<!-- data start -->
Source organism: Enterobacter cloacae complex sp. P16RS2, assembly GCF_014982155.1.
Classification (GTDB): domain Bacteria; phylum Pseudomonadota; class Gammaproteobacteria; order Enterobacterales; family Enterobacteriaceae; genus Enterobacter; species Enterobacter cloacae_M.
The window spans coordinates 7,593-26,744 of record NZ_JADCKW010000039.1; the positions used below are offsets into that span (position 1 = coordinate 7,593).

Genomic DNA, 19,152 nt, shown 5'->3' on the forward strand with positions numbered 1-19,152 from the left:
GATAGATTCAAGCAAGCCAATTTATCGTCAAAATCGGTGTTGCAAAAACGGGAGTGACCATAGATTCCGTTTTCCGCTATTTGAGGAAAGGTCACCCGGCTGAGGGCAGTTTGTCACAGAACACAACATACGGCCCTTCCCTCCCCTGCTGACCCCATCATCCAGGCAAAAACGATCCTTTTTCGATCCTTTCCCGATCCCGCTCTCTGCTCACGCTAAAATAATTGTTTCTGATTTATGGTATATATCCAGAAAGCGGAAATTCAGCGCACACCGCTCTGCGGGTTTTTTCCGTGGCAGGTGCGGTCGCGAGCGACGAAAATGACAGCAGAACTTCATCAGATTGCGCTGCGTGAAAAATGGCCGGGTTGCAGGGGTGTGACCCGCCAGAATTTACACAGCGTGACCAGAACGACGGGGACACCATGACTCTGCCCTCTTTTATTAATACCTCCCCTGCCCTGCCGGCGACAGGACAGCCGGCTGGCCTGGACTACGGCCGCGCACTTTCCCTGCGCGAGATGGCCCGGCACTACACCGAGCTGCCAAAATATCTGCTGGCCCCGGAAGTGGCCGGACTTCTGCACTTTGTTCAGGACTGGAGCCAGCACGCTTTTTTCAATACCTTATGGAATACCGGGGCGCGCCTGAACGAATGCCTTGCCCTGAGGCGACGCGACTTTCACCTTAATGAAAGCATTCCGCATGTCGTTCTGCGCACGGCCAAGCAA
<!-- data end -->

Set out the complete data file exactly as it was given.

Source organism: Enterobacter cloacae complex sp. P16RS2, assembly GCF_014982155.1.
Classification (GTDB): domain Bacteria; phylum Pseudomonadota; class Gammaproteobacteria; order Enterobacterales; family Enterobacteriaceae; genus Enterobacter; species Enterobacter cloacae_M.
The window spans coordinates 7,593-26,744 of record NZ_JADCKW010000039.1; the positions used below are offsets into that span (position 1 = coordinate 7,593).

Genomic DNA, 19,152 nt, shown 5'->3' on the forward strand with positions numbered 1-19,152 from the left:
GATAGATTCAAGCAAGCCAATTTATCGTCAAAATCGGTGTTGCAAAAACGGGAGTGACCATAGATTCCGTTTTCCGCTATTTGAGGAAAGGTCACCCGGCTGAGGGCAGTTTGTCACAGAACACAACATACGGCCCTTCCCTCCCCTGCTGACCCCATCATCCAGGCAAAAACGATCCTTTTTCGATCCTTTCCCGATCCCGCTCTCTGCTCACGCTAAAATAATTGTTTCTGATTTATGGTATATATCCAGAAAGCGGAAATTCAGCGCACACCGCTCTGCGGGTTTTTTCCGTGGCAGGTGCGGTCGCGAGCGACGAAAATGACAGCAGAACTTCATCAGATTGCGCTGCGTGAAAAATGGCCGGGTTGCAGGGGTGTGACCCGCCAGAATTTACACAGCGTGACCAGAACGACGGGGACACCATGACTCTGCCCTCTTTTATTAATACCTCCCCTGCCCTGCCGGCGACAGGACAGCCGGCTGGCCTGGACTACGGCCGCGCACTTTCCCTGCGCGAGATGGCCCGGCACTACACCGAGCTGCCAAAATATCTGCTGGCCCCGGAAGTGGCCGGACTTCTGCACTTTGTTCAGGACTGGAGCCAGCACGCTTTTTTCAATACCTTATGGAATACCGGGGCGCGCCTGAACGAATGCCTTGCCCTGAGGCGACGCGACTTTCACCTTAATGAAAGCATTCCGCATGTCGTTCTGCGCACGGCCAAGCAA